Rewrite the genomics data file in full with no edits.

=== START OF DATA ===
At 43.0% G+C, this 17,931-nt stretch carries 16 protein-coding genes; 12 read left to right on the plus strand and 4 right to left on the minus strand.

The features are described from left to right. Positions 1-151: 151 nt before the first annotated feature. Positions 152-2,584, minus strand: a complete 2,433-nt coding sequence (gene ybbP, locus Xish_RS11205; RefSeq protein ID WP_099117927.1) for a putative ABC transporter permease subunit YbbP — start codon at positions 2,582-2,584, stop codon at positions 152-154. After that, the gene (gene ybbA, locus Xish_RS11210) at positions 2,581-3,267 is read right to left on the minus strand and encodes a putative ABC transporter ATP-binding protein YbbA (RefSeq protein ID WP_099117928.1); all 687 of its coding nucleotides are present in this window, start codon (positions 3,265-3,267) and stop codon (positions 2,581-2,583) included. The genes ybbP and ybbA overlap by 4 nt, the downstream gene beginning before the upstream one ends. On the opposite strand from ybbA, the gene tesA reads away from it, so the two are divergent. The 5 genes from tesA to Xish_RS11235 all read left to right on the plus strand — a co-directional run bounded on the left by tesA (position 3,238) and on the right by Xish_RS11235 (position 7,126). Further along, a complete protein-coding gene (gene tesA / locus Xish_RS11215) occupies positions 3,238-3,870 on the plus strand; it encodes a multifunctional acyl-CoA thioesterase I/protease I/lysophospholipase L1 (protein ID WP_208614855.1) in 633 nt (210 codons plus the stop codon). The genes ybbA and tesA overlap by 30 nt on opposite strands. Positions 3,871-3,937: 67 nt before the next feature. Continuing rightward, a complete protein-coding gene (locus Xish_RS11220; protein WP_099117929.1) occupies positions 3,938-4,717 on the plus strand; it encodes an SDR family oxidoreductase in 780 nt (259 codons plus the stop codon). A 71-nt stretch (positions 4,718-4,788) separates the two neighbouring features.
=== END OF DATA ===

At 43.0% G+C, this 17,931-nt stretch carries 16 protein-coding genes; 12 read left to right on the plus strand and 4 right to left on the minus strand.

The features are described from left to right. Positions 1-151: 151 nt before the first annotated feature. Positions 152-2,584, minus strand: a complete 2,433-nt coding sequence (gene ybbP, locus Xish_RS11205; RefSeq protein ID WP_099117927.1) for a putative ABC transporter permease subunit YbbP — start codon at positions 2,582-2,584, stop codon at positions 152-154. After that, the gene (gene ybbA, locus Xish_RS11210) at positions 2,581-3,267 is read right to left on the minus strand and encodes a putative ABC transporter ATP-binding protein YbbA (RefSeq protein ID WP_099117928.1); all 687 of its coding nucleotides are present in this window, start codon (positions 3,265-3,267) and stop codon (positions 2,581-2,583) included. The genes ybbP and ybbA overlap by 4 nt, the downstream gene beginning before the upstream one ends. On the opposite strand from ybbA, the gene tesA reads away from it, so the two are divergent. The 5 genes from tesA to Xish_RS11235 all read left to right on the plus strand — a co-directional run bounded on the left by tesA (position 3,238) and on the right by Xish_RS11235 (position 7,126). Further along, a complete protein-coding gene (gene tesA / locus Xish_RS11215) occupies positions 3,238-3,870 on the plus strand; it encodes a multifunctional acyl-CoA thioesterase I/protease I/lysophospholipase L1 (protein ID WP_208614855.1) in 633 nt (210 codons plus the stop codon). The genes ybbA and tesA overlap by 30 nt on opposite strands. Positions 3,871-3,937: 67 nt before the next feature. Continuing rightward, a complete protein-coding gene (locus Xish_RS11220; protein WP_099117929.1) occupies positions 3,938-4,717 on the plus strand; it encodes an SDR family oxidoreductase in 780 nt (259 codons plus the stop codon). A 71-nt stretch (positions 4,718-4,788) separates the two neighbouring features.